Exclusive Interview: Ballistic Author Marko Kloos

 

With Ballistic (hardcover, paperback, Kindle), iconic science fiction writer Marko Kloos is continuing the military sci-fi space opera saga The Palladium Wars that he began last year with Aftershocks. In the following email interview, he discusses what inspired and influenced this second installment, as well as his plans for this series going forward.

Marko Kloos Ballistic The Palladium Wars Aftershocks

For those who didn’t read Aftershocks, what is The Palladium Wars series about, and when and where is it set?

The Palladium Wars series is set in a future star system that has been settled by humans a millennium ago. The system has six inhabited planets with distinct cultures and ecologies. Some resources are abundant on one planet but scarce or nonexistent on others, so the system economy is strongly interdependent.

Aftershocks starts five years after a war of aggression that broke many of those dependencies and tossed the entire system into turmoil. The planet that started the war ended up on the losing end, defeated by an alliance of the other five planets. The story is about what happens when the shooting stops, and how people deal with the new realities the war has created. There are sore losers, overbearing victors, reeling economies, and the sort of societal trauma that comes from having centuries of social convention and established power structures upended in just a few years.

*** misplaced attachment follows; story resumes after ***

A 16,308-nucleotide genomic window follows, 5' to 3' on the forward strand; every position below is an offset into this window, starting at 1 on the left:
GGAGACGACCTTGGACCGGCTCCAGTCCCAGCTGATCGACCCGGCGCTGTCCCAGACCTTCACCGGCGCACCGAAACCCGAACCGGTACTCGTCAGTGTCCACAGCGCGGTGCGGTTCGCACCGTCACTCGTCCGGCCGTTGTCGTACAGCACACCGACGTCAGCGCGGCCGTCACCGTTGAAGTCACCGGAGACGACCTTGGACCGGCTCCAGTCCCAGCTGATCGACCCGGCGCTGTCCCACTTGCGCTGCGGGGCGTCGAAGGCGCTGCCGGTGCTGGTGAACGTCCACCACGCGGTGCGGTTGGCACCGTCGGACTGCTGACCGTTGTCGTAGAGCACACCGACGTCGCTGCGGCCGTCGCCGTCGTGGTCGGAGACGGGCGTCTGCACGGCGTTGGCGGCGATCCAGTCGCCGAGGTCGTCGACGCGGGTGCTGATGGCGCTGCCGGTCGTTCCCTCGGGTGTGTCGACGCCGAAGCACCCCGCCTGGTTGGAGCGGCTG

And then for those who did read Aftershocks, what is Ballistic about, and how does it connect, narratively and chronologically, to Aftershocks?

Ballistic is a direct continuation of Aftershocks, with the same characters, and it picks up just a few months after. Aftershocks sets the stage, so to speak, and Ballistic constitutes Act Two. Act Three, called Citadel, is in the works right now and on track for a 2021 release.

Aftershocks was a military sci-fi space opera story. Is Ballistic as well, or are there other genres that either describe it better or are also at work in this story?